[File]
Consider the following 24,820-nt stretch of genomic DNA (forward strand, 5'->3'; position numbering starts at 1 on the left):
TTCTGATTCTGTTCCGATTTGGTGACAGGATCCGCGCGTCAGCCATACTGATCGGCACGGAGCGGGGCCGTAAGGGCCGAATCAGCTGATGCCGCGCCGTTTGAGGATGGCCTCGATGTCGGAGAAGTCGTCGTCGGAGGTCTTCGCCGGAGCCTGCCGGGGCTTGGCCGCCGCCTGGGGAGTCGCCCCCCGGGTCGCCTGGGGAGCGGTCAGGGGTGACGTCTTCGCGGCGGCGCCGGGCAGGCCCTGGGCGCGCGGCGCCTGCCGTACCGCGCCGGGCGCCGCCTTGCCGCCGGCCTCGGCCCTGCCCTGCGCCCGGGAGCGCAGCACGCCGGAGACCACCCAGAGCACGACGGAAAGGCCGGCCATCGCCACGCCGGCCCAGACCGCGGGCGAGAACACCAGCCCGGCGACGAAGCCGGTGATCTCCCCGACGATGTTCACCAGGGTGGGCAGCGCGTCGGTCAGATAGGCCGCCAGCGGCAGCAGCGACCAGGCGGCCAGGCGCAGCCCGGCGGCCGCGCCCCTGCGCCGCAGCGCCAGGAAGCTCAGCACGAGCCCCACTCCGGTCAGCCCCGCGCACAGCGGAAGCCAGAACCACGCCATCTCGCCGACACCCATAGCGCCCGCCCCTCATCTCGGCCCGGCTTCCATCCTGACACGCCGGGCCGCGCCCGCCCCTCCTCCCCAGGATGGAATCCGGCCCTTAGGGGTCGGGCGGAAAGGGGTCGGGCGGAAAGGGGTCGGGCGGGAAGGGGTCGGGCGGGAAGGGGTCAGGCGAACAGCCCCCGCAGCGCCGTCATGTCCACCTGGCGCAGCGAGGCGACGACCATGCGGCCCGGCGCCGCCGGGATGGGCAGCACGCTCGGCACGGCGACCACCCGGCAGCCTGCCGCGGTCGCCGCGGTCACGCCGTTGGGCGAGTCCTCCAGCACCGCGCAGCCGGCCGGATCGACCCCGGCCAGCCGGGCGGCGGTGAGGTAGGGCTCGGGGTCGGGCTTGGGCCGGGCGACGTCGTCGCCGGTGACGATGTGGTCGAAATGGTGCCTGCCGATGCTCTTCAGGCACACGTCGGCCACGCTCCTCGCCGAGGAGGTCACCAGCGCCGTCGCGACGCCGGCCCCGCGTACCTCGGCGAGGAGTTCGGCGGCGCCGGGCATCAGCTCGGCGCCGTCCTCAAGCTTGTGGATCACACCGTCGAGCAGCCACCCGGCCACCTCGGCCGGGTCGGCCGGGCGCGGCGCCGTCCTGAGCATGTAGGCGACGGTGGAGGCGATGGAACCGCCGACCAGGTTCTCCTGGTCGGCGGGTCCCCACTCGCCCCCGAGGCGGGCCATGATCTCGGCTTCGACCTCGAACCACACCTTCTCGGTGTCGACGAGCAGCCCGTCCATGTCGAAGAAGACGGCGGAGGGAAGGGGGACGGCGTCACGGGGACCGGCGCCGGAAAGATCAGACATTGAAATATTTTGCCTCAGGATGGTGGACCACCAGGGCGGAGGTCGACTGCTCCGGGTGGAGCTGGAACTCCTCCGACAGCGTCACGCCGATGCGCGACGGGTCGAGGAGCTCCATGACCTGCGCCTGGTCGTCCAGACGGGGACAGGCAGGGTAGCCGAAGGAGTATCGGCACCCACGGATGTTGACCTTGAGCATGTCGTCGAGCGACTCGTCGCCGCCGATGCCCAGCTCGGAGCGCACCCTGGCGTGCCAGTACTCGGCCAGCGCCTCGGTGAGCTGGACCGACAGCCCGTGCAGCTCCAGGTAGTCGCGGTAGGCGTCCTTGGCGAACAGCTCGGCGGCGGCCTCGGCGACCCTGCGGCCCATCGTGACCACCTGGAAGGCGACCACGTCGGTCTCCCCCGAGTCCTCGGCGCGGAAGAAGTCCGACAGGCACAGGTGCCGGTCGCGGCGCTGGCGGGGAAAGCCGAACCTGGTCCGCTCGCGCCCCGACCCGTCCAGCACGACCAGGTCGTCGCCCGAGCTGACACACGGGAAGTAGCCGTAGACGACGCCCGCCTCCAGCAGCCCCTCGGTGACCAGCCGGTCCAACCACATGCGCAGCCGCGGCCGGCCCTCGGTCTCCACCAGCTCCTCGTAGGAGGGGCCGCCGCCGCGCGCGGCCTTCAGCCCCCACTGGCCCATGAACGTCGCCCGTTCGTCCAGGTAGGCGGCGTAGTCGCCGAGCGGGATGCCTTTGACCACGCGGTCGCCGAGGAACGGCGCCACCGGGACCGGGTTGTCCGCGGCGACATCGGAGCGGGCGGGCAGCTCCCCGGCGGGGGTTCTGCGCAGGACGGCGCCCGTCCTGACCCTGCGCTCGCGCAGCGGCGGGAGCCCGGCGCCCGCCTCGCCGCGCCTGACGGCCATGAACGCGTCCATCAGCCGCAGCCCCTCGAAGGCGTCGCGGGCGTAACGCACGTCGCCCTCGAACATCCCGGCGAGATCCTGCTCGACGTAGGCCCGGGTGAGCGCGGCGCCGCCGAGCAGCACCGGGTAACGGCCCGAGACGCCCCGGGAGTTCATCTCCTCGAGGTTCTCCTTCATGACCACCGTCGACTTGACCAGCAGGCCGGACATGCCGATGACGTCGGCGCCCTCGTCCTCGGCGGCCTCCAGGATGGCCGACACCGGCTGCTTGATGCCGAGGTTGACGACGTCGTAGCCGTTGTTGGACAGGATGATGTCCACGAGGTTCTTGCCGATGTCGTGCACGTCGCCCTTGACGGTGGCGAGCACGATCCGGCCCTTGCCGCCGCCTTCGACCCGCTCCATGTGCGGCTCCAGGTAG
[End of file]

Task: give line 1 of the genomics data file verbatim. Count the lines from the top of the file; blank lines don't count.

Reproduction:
Consider the following 24,820-nt stretch of genomic DNA (forward strand, 5'->3'; position numbering starts at 1 on the left):